We present our debut collection NKWANTANAN. A first of it’s kind from KAYADUA’s founder and creative director, Eyiwaa Agyekumhene. NKWANTANAN is a visual adaptation of an interpreted dream, one that visited the subconscious state of the brand’s creative director in 2018. The essence of the dream holds great personal meaning to Eyiwaa who founded the KAYADUA brand in 2018, and her need to immortalize it into a collection is reflective of this. With awareness, within a dream Eyiwaa found herself face to face with a long overdue meeting with her mother. The trauma of losing her mother at the tender age of 7, caused her to burrow the longing for her mother in her sacred unconsciousness and at a time when she needed it most, she found herself unintentionally seeking her mother in her dream. Continue reading after last look.
In this lucid dream, Eyiwaa is in an unfamiliar space, facing a crowd of unapproachable faces. A gathering of some sort, although they were non hostile towards her being there it was clear her presence was felt and it was questionable if she had entitlement to be there. They wore all white, and their beaming red eyes followed Eyiwaa with great commitment. In the midst of the human collective, she noticed some movement resisting through towards her and through the unknown faces came one she recognized. Her Mother. The warm embrace of her mother’s hand was welcomed, followed by the anxious words out of her mouth “What are you doing here.”
However, the ambiguity of her dream doesn’t deter from the prominent message throughout which was knowing thyself. The dream was gifted to Eyiwaa at a time where she was slightly disconnected from her lineage, in the sense that she had moved to Accra to build a present and a future away from her hometown. This move made it easier to lay that connection dormant, all the while she explored her creativity and the question, we all struggle to answer “who am I.” The unknown faces in her dream are representative of her ancestors, the heavy glare from red eyes is symbolic of observation, judgement and consciousness. Her mother’s presence only solidified the connection back to her ancestors. Mothers or any female caregivers are our portals into this world, they are our security and one of our only references of belonging. Her mother’s presence was a confirmation that her return, although a surprise, was welcomed.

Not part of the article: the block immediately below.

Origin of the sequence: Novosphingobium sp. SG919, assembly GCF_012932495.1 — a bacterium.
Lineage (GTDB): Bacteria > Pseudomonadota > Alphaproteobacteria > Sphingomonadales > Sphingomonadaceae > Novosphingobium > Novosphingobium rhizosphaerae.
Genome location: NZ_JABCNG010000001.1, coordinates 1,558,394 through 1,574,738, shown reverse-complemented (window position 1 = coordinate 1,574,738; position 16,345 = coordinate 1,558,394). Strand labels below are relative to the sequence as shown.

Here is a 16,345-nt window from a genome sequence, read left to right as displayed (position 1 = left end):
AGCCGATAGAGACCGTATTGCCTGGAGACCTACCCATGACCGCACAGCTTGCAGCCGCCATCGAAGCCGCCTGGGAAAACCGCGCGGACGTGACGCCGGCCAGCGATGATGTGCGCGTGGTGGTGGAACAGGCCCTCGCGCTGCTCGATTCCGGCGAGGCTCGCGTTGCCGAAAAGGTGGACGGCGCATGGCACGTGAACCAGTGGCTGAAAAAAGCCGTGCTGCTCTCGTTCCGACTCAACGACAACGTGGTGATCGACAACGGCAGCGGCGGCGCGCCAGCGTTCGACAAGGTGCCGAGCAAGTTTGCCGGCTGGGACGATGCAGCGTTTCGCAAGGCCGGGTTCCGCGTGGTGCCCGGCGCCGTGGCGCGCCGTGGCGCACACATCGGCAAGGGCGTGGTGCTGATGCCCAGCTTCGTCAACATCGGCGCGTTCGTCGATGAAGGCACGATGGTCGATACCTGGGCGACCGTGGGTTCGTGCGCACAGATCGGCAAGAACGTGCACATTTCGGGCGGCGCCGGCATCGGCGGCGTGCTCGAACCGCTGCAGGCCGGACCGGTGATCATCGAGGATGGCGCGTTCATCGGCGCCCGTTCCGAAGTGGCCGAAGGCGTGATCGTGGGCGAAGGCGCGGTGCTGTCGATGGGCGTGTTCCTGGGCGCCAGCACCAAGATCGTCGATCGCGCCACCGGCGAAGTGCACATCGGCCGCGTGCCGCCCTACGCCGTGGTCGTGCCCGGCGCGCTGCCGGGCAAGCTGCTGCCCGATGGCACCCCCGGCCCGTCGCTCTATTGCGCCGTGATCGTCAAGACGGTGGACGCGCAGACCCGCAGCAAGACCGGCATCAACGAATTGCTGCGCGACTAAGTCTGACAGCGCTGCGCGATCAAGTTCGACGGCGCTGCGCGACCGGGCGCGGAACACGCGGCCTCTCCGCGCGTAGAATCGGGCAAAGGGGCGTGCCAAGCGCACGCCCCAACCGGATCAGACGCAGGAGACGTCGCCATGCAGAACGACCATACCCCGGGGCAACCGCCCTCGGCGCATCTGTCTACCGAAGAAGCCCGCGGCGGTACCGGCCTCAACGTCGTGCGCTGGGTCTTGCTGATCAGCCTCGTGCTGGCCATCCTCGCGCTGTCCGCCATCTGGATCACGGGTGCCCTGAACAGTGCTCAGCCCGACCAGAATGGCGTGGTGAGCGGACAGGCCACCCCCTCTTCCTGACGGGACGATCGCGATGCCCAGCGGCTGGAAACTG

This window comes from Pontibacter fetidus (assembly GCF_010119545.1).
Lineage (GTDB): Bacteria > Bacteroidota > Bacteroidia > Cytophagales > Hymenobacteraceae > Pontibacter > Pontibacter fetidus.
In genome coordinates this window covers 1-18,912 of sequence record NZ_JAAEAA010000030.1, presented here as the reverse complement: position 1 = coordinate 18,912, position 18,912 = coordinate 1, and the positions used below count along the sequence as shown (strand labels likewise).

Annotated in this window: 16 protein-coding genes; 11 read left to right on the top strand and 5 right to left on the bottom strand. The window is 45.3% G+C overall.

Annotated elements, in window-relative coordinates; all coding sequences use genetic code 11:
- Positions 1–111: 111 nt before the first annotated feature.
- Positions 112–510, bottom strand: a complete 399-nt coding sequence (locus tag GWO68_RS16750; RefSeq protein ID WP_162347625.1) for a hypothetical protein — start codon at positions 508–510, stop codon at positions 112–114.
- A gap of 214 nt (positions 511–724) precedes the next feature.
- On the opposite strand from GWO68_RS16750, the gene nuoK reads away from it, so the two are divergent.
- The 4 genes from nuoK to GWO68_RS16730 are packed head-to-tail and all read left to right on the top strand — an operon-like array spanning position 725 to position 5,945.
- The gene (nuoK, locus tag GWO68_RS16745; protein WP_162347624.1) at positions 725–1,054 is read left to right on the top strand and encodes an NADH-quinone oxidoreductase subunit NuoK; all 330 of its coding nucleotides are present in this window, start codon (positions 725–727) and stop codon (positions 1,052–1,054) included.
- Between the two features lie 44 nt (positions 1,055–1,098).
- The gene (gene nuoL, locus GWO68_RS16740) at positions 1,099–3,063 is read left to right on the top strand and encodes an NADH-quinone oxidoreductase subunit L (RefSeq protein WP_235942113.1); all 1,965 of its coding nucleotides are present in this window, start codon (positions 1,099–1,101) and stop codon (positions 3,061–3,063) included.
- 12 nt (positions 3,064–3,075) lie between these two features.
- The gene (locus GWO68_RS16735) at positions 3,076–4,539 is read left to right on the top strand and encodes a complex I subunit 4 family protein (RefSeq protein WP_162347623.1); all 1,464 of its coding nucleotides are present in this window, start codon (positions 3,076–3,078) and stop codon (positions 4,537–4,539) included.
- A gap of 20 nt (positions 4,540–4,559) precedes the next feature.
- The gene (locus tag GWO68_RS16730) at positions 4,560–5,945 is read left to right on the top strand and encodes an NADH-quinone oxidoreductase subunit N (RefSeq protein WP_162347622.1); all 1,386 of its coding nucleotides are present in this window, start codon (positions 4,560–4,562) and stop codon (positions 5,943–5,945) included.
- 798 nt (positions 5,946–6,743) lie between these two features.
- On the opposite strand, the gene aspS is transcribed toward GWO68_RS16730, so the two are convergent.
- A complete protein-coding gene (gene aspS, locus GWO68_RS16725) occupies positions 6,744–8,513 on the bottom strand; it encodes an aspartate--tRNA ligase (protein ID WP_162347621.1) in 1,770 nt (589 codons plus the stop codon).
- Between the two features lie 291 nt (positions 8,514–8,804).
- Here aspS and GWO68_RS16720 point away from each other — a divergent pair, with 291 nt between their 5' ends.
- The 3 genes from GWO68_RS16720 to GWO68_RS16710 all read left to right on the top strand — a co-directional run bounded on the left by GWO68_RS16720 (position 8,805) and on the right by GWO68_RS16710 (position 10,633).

NKWANTANAN, is a collection that embodies the story of coming home to thyself, this idea of knowing who you are, the relationships, bloodline, customs and values all contribute to one’s identity. Roots and bloodline are crucial parts of the foundation of any individual wanting to design and curate his or her future. We see this idea playing throughout the collection. The color palette is a playful reflection of the dream – white hues to symbolize new beginnings and reflection. The leopard and cheetah print is a take on Eyiwaa’s clan totem of the leopard, showing the transitioning of her roots into her own representation within the world. Seeing that they are both close in the cat family, Eyiwaa is showing that you can present yourself in any form but don’t stray too far from your heritage.
The heart of KAYADUA is innovative weaving techniques and they are a central part to this collection. The beauty of the technique represents the interlocking threads that give us our identity, we are not one-dimensional and therefore we can acknowledge that there are many elements to what makes us who we are. To compliment the organic texture given by crochet, there are also injections of other complementary qualities. The delicate sheer crochet designs give a transparency to show the gift of looking inwards, there is nothing more important in the journey of self-discovery than the ability to look inwards and reflect constantly. The finishing with embroidery and beading are illustrative of the next chapter, and how we can build on the foundation to create and tell our own story. The embroidery on each piece embodies both past and future with leopard heads as symbols of heritage and the female form surrounded by 8 other women are representative of the eight Akan clans. The little beads highlight the circular journey we take on by leaving home yet finding ourselves coming back stronger and with a deeper understanding of who we are.
“At this NKWANTANAN ( CROSSROAD ), I embrace that I am, because You are.”